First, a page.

Genotyping was conducted using the iPLEX Gold Platform (Sequenom, San Diego, CA) according to the manufacturer’s protocol. Briefly, iPLEX assays were scanned by matrix-assisted laser desorption/ionization time-of-flight mass spectrometry and individual SNP genotype calls were automatically generated with Sequenom TYPER 3.4 software. Genotyping was validated by the TaqMan allelic discrimination assay (Life Technologies, Carlsbad, CA). TaqMan genotyping was performed using a 7900HT Fast Real-Time PCR System (Life Technologies, Carlsbad, CA), with automated calls generated by SDS software based on discriminating plots (95% confidence). Genotyping was blind to case-control status and ethnic background of the samples.

Preclinical Model of VILI

Male 8 to 12 week-old wildtype (WT) C57BL/6 (Jackson Laboratory, Bar Harbor, ME), GADD45a−/− (a gift of Dr. Michael O’Reilly, University of Rochester and Dr. Albert Fornace, Brigham and Women’s Hospital) and GADD45a+/− (GADD45a−/− crossed with C57BL/6) were subjected to mechanical ventilation (Harvard Apparatus, Holliston, MA) with tidal volumes of 40 ml/kg, 65 breaths per minute for 4 h as we have previously described [11]. All the GADD45a−/− and GADD45a+/− mice were genotyped by PCR as described elsewhere [16]. All animal experiments were approved by the Animal Care and Use Committees of the University of Illinois at Chicago.

Statistical Analysis

Individual SNP association testing with ALI and odds ratio estimates with 95% confidence intervals (CI) was performed using SNPstats software assuming two genetic models, additive and dominant [17]. To account for the multiple-testing, raw p values from tests in each cohort were adjusted using the Benjamini-Horchberg procedure [18]. Departures from Hardy-Weinberg equilibrium were tested by means of exact test [19]. Haploview software was used to study the correlation and linkage disequilibrium (LD) between SNPs [20]. The multiple-marker selection algorithm haplotype r2 included in TagIT 3.03 software was used to select a set of SNPs (tSNPs) [21]. Student t-test was used for comparison of promoter activity and protein expression between different groups. Statistical significance was set at a p value of less than 0.05.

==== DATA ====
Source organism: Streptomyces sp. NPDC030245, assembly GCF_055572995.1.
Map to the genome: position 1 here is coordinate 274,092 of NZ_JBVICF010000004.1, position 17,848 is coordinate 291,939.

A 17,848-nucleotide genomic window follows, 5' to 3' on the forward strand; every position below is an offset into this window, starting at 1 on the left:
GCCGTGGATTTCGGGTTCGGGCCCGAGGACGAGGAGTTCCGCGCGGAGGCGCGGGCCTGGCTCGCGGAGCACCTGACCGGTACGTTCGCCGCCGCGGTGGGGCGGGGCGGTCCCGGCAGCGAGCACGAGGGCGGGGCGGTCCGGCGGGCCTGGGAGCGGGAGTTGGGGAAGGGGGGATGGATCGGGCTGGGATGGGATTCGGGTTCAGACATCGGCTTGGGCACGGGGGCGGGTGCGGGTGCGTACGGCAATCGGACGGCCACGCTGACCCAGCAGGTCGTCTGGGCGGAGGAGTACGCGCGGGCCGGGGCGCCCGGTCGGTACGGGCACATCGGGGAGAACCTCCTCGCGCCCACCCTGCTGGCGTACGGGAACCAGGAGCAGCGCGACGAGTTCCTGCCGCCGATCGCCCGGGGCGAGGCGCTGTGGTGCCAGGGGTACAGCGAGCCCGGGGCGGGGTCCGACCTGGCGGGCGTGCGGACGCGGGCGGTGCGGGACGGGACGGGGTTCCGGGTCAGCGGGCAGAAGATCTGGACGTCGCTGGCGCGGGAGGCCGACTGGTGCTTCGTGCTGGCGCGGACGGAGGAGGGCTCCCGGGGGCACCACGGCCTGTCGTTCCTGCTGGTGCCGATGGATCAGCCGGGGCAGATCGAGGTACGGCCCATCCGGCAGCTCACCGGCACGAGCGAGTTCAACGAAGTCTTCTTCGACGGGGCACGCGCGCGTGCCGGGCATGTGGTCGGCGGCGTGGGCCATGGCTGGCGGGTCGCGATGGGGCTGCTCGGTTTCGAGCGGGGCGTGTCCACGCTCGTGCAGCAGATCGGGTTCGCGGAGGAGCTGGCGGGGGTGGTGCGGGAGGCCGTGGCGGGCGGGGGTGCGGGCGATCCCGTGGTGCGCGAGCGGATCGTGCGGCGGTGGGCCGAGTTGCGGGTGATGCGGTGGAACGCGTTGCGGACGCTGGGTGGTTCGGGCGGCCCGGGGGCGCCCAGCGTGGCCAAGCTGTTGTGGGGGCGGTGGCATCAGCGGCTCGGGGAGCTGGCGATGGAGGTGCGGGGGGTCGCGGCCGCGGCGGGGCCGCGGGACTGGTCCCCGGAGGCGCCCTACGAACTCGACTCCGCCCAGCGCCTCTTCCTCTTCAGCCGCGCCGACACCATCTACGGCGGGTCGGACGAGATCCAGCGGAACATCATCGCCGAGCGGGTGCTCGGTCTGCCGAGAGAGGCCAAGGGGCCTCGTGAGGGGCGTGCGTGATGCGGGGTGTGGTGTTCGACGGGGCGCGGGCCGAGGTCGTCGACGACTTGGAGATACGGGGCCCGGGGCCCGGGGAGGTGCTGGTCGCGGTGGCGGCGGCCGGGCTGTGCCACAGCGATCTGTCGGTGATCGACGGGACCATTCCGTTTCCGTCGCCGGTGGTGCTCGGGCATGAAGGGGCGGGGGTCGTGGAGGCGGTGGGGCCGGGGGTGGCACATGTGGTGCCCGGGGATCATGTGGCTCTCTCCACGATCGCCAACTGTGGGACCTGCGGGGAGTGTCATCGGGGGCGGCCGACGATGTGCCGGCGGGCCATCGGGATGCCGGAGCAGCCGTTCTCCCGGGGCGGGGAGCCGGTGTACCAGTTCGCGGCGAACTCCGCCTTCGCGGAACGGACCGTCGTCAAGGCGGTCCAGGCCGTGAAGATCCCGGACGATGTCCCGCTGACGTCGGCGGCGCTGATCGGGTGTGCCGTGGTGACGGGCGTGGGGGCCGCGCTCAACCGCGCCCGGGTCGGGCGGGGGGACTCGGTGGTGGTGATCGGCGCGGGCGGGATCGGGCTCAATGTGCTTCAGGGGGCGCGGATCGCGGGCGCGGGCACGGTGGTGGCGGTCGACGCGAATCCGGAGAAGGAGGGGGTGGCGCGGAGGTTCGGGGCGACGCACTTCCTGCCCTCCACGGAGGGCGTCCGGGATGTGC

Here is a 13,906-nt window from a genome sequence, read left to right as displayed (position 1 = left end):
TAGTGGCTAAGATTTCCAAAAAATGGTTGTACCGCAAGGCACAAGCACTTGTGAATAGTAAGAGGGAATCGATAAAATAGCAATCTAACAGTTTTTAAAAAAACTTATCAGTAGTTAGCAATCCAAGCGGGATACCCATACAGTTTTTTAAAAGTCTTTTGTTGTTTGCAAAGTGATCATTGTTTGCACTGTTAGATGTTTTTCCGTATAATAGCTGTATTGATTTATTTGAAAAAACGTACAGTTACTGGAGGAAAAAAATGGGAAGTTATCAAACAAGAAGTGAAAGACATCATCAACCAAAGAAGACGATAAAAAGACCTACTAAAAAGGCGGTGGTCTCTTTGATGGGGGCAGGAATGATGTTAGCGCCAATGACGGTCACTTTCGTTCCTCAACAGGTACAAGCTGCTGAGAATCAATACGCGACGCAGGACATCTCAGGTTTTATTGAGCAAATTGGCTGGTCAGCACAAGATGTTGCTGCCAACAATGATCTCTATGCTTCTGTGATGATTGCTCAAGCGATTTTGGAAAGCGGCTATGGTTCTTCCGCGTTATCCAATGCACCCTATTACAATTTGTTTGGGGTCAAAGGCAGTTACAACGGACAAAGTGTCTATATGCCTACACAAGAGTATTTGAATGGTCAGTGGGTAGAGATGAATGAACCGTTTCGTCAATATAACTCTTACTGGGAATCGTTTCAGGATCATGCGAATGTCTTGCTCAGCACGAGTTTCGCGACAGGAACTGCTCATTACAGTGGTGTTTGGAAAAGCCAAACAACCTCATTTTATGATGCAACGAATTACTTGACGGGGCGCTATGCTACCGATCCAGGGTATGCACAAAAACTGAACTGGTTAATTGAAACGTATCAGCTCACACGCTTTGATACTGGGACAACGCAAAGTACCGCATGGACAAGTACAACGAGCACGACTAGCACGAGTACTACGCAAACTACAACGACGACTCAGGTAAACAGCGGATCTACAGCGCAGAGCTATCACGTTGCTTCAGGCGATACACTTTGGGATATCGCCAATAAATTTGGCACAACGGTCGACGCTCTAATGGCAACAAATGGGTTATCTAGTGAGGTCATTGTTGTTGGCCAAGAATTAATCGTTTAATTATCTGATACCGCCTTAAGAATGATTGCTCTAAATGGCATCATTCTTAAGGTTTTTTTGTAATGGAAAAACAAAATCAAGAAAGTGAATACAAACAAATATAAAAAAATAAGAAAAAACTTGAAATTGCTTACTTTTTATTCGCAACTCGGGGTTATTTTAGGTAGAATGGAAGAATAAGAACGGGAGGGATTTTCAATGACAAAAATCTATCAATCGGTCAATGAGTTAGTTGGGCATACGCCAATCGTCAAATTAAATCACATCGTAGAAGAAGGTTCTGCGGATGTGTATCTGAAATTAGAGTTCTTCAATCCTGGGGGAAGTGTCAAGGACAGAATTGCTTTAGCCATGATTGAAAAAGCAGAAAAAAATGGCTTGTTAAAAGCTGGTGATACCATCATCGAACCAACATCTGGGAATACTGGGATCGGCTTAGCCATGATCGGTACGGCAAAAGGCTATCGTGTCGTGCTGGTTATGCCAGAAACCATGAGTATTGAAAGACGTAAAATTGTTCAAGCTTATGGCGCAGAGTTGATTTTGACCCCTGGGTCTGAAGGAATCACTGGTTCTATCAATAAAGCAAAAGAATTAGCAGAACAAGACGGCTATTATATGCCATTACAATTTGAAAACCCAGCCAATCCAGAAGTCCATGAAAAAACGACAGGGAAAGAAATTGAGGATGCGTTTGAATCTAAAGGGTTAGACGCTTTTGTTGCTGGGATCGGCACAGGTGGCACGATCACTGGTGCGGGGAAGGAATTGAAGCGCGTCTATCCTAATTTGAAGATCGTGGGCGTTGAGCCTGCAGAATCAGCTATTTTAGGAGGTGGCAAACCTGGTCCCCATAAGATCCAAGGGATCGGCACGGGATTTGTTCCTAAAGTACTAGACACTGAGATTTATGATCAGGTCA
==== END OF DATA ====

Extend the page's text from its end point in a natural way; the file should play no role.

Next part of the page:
Results

GADD45a Expression Levels and Susceptibility to Ventilator-induced Lung Injury (VILI)

We previously identified GADD45a as a significantly upregulated gene in multi-species pre-clinical models of VILI and reported increased VILI susceptibility in GADD45a knockout (GADD45a−/−) mice [10], [11]. To extend these earlier studies, we initially assessed GADD45a mRNA levels by real-time PCR in spontaneously breathing (SB) and VILI-challenged (VT 40 ml/kg, 4 h) wildtype (WT) mice and confirmed significantly increased GADD45a mRNA levels in response to mechanical stress (Figure 1A). Next, to confirm that variable GADD45a expression levels are associated with variable susceptibility and severity of ALI in vivo, WT, GADD45a heterozygous mice (GADD45a+/−) and GADD45a−/− mice were subjected to VILI challenge (VT 40 ml/kg, 4 h) and BAL fluid was collected for analysis. In response to VILI challenge, these studies confirmed that heterozygous GADD45a+/− mice exhibit an intermediate phenotype with significantly increased BAL protein levels compared to WT mice and but significantly decreased BAL protein levels compared to GADD45a−/− mice (Figure 1B). BAL total cell counts were notable for a significant increase in VILI-challenged GADD45a−/− mice compared to both WT and GADD45a+/− animals while there were no significant differences noted between WT and GADD45a+/− animals (Figure 1C). No changes were observed between groups of spontaneously breathing animals. These results support a critical role for GADD45a expression in murine VILI response.

thumbnail
Figure 1. GADD45a expression and mechanical stress-induced murine lung injury.

(A) GADD45a mRNA levels from lung homogenates of wildtype (WT) mice subjected to high tidal volume mechanical ventilation (VT = 40 ml/kg, 4 h) were significantly increased in comparison to spontaneously breathing (SB) control mice (n = 3/group, *p<0.05). (B) WT, GADD45a heterozygous (GADD45a+/−), and GADD45a knockout (GADD45a−/−) mice were subjected to high tidal volume mechanical ventilation (VT 40 ml/kg, 4 h) and BAL fluid was collected for analyses. BAL fluid total protein levels were significantly higher in GADD45a+/− mice compared to WT and significantly less than GADD45a−/− mice. SB animals showed no difference (n = 3/group, *p<0.05). (C) Total cell counts in BAL fluid from VILI-challenged GADD45a−/− mice were significantly increased compared to both GADD45a+/− and WT animals while there was no difference was observed between WT and GADD45a+/− animals after VILI challenge (n = 3/group, *p<0.05).

https://doi.org/10.1371/journal.pone.0100169.g001